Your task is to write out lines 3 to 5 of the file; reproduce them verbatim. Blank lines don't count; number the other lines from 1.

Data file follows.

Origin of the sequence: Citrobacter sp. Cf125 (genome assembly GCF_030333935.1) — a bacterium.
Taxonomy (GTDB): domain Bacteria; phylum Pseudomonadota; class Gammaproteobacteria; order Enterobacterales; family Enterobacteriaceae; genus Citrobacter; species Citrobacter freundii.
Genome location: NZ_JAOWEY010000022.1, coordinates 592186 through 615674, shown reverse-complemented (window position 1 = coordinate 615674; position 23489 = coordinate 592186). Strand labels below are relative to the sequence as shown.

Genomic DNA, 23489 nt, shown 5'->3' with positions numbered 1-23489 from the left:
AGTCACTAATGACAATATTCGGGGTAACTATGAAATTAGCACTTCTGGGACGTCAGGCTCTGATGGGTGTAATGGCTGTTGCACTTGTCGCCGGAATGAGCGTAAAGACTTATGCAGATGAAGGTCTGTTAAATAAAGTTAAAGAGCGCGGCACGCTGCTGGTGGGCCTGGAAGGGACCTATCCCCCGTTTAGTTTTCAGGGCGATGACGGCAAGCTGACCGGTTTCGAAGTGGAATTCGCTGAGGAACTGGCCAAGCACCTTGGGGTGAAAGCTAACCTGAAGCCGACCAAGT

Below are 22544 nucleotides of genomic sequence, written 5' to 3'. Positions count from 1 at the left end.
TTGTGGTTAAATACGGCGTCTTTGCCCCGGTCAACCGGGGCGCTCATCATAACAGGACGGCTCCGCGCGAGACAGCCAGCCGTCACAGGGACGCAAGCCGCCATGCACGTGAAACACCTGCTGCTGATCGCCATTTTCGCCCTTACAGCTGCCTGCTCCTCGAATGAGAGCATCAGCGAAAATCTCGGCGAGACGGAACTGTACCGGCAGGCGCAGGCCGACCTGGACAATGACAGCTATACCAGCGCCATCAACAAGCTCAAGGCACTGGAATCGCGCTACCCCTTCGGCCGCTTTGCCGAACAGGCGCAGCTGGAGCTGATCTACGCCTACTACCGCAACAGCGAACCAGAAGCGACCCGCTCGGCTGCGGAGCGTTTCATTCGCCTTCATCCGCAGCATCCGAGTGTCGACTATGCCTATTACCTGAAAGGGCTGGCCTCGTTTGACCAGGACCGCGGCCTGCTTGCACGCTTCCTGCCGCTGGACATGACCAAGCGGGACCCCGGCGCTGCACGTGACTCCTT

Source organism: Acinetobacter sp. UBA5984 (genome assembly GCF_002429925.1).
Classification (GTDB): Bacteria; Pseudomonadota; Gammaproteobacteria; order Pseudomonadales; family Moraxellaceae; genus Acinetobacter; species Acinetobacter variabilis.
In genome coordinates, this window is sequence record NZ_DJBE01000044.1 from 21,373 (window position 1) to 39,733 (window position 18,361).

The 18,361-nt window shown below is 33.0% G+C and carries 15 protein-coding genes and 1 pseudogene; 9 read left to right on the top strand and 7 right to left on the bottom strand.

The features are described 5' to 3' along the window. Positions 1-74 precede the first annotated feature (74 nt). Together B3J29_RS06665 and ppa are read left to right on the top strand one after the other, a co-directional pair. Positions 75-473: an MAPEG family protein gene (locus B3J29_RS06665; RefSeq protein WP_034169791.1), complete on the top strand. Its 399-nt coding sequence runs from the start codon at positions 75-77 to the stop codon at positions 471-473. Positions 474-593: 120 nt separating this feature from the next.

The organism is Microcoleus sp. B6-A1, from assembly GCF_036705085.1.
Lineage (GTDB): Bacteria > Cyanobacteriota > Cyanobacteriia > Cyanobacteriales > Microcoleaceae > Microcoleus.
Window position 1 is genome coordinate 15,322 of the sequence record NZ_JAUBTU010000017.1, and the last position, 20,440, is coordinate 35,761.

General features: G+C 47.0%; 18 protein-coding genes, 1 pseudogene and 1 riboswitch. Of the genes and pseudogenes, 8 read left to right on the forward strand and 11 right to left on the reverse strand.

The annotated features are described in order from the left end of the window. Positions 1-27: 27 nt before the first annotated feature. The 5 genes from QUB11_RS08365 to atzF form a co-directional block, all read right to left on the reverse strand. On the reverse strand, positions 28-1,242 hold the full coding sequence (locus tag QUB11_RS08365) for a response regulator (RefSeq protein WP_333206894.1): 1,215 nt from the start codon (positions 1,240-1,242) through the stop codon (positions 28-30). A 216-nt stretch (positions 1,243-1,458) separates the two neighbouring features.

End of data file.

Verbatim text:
Genome location: NZ_JAOWEY010000022.1, coordinates 592186 through 615674, shown reverse-complemented (window position 1 = coordinate 615674; position 23489 = coordinate 592186). Strand labels below are relative to the sequence as shown.

Genomic DNA, 23489 nt, shown 5'->3' with positions numbered 1-23489 from the left:
AGTCACTAATGACAATATTCGGGGTAACTATGAAATTAGCACTTCTGGGACGTCAGGCTCTGATGGGTGTAATGGCTGTTGCACTTGTCGCCGGAATGAGCGTAAAGACTTATGCAGATGAAGGTCTGTTAAATAAAGTTAAAGAGCGCGGCACGCTGCTGGTGGGCCTGGAAGGGACCTATCCCCCGTTTAGTTTTCAGGGCGATGACGGCAAGCTGACCGGTTTCGAAGTGGAATTCGCTGAGGAACTGGCCAAGCACCTTGGGGTGAAAGCTAACCTGAAGCCGACCAAGT